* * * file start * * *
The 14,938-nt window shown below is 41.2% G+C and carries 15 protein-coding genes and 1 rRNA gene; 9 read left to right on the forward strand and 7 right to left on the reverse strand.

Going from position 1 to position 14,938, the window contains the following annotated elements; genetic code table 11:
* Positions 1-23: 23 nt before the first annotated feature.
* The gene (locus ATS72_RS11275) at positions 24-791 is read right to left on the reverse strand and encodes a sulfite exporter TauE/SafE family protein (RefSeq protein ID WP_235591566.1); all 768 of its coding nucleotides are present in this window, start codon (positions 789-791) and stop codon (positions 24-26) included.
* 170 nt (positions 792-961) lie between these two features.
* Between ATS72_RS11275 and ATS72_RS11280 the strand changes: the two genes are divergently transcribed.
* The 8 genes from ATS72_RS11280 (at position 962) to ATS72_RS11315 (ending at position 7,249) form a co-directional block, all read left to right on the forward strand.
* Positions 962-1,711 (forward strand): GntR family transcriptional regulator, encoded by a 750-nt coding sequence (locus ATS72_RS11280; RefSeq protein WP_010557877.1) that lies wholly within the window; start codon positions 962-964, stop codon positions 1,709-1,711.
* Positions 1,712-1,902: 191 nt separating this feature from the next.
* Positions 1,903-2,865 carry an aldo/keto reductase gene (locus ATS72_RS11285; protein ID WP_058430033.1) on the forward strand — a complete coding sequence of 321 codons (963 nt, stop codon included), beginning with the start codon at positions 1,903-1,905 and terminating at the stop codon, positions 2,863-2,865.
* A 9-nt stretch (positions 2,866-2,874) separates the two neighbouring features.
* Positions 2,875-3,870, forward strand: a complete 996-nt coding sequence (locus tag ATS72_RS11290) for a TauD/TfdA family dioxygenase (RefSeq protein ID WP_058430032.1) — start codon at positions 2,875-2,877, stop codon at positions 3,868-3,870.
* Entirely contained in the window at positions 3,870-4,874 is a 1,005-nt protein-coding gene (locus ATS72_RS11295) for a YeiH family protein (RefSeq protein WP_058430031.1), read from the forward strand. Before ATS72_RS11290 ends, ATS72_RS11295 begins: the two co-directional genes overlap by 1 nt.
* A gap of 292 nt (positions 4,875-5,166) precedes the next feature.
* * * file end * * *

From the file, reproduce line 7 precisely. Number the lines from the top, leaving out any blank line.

* The 8 genes from ATS72_RS11280 (at position 962) to ATS72_RS11315 (ending at position 7,249) form a co-directional block, all read left to right on the forward strand.